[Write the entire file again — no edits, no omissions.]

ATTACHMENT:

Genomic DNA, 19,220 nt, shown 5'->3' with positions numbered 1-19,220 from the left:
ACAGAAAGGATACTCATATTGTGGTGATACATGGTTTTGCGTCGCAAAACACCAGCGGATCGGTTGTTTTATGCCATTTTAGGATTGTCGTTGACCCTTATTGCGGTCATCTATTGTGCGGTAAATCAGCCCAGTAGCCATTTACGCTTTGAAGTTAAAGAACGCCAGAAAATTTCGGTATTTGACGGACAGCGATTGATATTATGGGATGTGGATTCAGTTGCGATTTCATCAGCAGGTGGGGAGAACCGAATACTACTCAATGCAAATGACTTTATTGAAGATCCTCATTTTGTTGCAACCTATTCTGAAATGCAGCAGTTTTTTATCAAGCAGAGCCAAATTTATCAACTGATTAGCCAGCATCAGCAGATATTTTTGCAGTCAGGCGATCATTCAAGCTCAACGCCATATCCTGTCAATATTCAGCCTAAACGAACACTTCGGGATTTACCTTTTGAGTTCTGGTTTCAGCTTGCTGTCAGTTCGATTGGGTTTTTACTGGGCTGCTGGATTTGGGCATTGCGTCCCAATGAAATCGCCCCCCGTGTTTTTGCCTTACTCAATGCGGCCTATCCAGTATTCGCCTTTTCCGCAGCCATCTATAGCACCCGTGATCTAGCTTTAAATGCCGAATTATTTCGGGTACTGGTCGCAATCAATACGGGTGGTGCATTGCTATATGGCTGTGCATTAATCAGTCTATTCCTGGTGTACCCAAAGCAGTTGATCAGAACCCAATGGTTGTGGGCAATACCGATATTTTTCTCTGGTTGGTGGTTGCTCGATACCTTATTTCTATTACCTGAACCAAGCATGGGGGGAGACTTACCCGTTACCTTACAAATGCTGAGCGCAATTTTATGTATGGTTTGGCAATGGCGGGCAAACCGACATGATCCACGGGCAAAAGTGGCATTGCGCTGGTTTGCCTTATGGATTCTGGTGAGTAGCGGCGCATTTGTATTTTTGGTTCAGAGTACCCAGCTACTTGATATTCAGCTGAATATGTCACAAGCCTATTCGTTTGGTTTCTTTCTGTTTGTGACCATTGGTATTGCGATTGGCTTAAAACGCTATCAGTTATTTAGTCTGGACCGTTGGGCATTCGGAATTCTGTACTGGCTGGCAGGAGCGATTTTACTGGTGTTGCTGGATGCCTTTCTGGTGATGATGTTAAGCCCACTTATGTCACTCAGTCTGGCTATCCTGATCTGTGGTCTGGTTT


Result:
Genomic DNA, 19,220 nt, shown 5'->3' with positions numbered 1-19,220 from the left:
ACAGAAAGGATACTCATATTGTGGTGATACATGGTTTTGCGTCGCAAAACACCAGCGGATCGGTTGTTTTATGCCATTTTAGGATTGTCGTTGACCCTTATTGCGGTCATCTATTGTGCGGTAAATCAGCCCAGTAGCCATTTACGCTTTGAAGTTAAAGAACGCCAGAAAATTTCGGTATTTGACGGACAGCGATTGATATTATGGGATGTGGATTCAGTTGCGATTTCATCAGCAGGTGGGGAGAACCGAATACTACTCAATGCAAATGACTTTATTGAAGATCCTCATTTTGTTGCAACCTATTCTGAAATGCAGCAGTTTTTTATCAAGCAGAGCCAAATTTATCAACTGATTAGCCAGCATCAGCAGATATTTTTGCAGTCAGGCGATCATTCAAGCTCAACGCCATATCCTGTCAATATTCAGCCTAAACGAACACTTCGGGATTTACCTTTTGAGTTCTGGTTTCAGCTTGCTGTCAGTTCGATTGGGTTTTTACTGGGCTGCTGGATTTGGGCATTGCGTCCCAATGAAATCGCCCCCCGTGTTTTTGCCTTACTCAATGCGGCCTATCCAGTATTCGCCTTTTCCGCAGCCATCTATAGCACCCGTGATCTAGCTTTAAATGCCGAATTATTTCGGGTACTGGTCGCAATCAATACGGGTGGTGCATTGCTATATGGCTGTGCATTAATCAGTCTATTCCTGGTGTACCCAAAGCAGTTGATCAGAACCCAATGGTTGTGGGCAATACCGATATTTTTCTCTGGTTGGTGGTTGCTCGATACCTTATTTCTATTACCTGAACCAAGCATGGGGGGAGACTTACCCGTTACCTTACAAATGCTGAGCGCAATTTTATGTATGGTTTGGCAATGGCGGGCAAACCGACATGATCCACGGGCAAAAGTGGCATTGCGCTGGTTTGCCTTATGGATTCTGGTGAGTAGCGGCGCATTTGTATTTTTGGTTCAGAGTACCCAGCTACTTGATATTCAGCTGAATATGTCACAAGCCTATTCGTTTGGTTTCTTTCTGTTTGTGACCATTGGTATTGCGATTGGCTTAAAACGCTATCAGTTATTTAGTCTGGACCGTTGGGCATTCGGAATTCTGTACTGGCTGGCAGGAGCGATTTTACTGGTGTTGCTGGATGCCTTTCTGGTGATGATGTTAAGCCCACTTATGTCACTCAGTCTGGCTATCCTGATCTGTGGTCTGGTTT